Allotment Week? I read the Patient Gardener's Weblog and realised that this had passed me by. Allotment ownership is a bit of a gallop. Watering, sowing, keeping the nettles at bay. Staking flopping plants and busiest of all, harvesting produce before it goes gigantic on you. In our town, allotment tenure comes up for renewal on 1st April. April is just a bit too late as those vital winter months of prep have been lost. Thus it is that we have been backfooting it ever since. No time at all to stare in a trance at the view.
So, four months on, a few words of advice. What have we done wrong or right? First of all, start by buying in some plants. After digging over the soil we went straight off to the local nursery and bought in a trolley full of plants. The borlotti beans were direct sown but we had already missed the jump on a load of vegetables and spent happy hours pricking out beetroot seedlings, putting in whisker leeks three to a planting hole and courgettes and squashes to fill a fair amount of ground.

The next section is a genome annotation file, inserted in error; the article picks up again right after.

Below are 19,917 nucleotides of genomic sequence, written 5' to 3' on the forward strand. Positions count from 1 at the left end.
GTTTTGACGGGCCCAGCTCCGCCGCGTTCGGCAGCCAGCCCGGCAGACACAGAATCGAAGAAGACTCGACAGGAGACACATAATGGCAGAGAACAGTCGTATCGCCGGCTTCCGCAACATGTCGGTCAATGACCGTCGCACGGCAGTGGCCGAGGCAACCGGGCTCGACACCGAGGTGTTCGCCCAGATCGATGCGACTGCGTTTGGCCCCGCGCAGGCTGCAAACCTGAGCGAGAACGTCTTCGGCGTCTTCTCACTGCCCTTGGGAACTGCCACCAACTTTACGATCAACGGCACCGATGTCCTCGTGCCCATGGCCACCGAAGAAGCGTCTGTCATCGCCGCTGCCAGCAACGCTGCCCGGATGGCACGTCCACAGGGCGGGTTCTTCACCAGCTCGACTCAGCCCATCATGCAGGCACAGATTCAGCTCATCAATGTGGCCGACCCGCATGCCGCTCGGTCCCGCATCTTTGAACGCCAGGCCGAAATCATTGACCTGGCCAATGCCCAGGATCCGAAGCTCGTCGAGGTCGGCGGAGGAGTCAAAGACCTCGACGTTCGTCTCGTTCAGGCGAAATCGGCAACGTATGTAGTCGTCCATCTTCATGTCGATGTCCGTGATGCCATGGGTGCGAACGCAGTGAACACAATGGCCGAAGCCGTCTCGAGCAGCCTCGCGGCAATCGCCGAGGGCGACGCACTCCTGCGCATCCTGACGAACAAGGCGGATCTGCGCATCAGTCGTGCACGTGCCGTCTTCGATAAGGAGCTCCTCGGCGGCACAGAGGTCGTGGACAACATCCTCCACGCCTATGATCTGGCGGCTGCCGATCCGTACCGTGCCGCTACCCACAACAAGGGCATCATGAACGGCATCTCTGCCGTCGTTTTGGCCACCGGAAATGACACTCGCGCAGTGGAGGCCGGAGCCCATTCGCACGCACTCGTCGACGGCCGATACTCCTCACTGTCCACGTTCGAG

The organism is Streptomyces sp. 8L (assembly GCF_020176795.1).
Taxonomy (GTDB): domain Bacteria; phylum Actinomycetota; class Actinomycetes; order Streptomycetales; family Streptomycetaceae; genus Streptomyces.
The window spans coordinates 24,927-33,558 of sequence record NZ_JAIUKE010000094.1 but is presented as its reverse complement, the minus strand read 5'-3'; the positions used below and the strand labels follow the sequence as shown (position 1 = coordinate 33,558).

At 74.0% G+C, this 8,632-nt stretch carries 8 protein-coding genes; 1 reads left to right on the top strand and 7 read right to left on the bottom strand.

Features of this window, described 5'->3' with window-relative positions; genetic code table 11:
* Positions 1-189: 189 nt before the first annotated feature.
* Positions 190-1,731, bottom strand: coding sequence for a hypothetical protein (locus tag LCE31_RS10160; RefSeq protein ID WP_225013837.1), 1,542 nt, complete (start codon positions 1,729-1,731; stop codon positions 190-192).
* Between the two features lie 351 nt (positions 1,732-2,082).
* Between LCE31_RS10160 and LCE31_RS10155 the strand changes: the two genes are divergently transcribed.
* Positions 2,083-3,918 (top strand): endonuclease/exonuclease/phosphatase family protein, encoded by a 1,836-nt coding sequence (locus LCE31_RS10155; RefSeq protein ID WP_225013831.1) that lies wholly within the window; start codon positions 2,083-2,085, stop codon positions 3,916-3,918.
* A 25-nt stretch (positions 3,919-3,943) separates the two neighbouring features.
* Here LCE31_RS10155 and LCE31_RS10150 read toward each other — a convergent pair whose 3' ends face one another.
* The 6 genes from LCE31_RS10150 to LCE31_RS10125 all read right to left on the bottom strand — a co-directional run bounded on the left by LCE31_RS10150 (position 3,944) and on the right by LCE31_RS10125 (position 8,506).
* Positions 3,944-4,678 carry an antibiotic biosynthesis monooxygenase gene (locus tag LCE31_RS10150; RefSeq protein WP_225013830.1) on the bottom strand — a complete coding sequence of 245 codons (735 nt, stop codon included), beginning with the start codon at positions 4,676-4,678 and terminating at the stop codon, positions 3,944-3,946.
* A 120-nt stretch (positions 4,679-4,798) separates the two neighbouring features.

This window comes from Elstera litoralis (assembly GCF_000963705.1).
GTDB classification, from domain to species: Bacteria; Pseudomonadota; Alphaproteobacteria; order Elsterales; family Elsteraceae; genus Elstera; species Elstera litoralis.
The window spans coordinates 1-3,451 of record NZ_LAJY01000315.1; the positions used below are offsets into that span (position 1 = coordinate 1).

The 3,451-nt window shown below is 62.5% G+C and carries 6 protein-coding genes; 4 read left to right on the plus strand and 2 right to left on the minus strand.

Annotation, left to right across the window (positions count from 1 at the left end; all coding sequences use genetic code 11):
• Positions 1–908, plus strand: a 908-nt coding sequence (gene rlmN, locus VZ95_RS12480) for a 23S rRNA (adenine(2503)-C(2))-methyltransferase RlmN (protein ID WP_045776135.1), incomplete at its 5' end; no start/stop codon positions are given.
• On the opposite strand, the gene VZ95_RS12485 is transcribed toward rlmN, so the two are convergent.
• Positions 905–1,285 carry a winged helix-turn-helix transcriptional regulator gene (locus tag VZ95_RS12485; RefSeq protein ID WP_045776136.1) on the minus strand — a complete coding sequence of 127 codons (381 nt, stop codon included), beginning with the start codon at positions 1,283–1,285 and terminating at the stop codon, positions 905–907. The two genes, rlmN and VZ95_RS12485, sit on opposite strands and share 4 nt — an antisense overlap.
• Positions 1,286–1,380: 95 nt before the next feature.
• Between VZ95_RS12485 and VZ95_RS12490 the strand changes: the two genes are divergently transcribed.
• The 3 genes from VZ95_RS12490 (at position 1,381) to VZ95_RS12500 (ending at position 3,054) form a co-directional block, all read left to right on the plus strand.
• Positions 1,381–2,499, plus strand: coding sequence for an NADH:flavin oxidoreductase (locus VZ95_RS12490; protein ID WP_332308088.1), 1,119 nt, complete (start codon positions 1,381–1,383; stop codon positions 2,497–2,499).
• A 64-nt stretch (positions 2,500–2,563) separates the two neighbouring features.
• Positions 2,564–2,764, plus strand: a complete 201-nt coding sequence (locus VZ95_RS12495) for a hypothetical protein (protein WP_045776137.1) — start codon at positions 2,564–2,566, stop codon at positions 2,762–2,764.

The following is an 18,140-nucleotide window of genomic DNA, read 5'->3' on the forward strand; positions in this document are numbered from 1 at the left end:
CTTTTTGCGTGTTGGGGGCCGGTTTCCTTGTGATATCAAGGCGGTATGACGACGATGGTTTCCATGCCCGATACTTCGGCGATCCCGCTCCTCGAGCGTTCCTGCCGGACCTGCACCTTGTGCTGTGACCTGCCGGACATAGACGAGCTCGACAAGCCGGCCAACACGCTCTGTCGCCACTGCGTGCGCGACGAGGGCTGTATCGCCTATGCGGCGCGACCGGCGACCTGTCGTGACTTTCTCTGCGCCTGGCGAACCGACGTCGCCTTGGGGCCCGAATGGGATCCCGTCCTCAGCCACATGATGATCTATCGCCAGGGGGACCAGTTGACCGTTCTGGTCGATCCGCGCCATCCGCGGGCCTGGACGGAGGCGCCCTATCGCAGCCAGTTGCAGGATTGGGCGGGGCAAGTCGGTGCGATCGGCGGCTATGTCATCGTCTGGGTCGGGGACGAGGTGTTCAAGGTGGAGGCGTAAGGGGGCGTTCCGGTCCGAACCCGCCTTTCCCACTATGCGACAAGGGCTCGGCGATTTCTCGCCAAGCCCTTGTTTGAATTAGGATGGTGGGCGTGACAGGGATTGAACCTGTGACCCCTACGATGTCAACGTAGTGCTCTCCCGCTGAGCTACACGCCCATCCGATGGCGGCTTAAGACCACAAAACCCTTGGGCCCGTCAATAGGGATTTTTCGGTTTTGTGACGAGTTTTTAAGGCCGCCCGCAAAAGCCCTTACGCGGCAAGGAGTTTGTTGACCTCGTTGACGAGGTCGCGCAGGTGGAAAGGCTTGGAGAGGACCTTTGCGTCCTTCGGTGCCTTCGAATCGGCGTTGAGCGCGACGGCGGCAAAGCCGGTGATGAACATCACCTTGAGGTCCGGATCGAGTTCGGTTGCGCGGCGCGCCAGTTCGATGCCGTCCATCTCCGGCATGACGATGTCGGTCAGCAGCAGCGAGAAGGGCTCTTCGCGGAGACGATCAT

It just gets you that optimistic boost to get ahead. In the garden at home we have a few pots with sowings from seed. The tomatoes are barely flowering, the cucumbers are the size of wood lice and the pigeons have snapped off the aubergine buds. The race is on to get there ahead of autumn.
The second and big piece of advice is to share. Having someone else on board frees you from the tyranny of having to visit every day to water and harvest. Two minds over a decision down on the allotment is a delightful thing: the what shall we do with the strawberry plants? was mulled over in the cool of the evening for a week. And on the sharing front, run out of time, crash into a work deadline or some other distraction and the vegetables just keep on coming.
I have a third tip, when a patch of earth become bare - in our case after the broad beans were dug out - sow a green manure crop. This will ensure that the ground is not eft denuded to get pulverised by the unkind drumming of the rain. The structure of the soil will be left entire and the crop will be a future source of nutrients.
That is just about where we have got to. The choosing of seeds for the winter months is a job for this week oh and a pause while I go north on holiday, leaving fellow allotee in charge.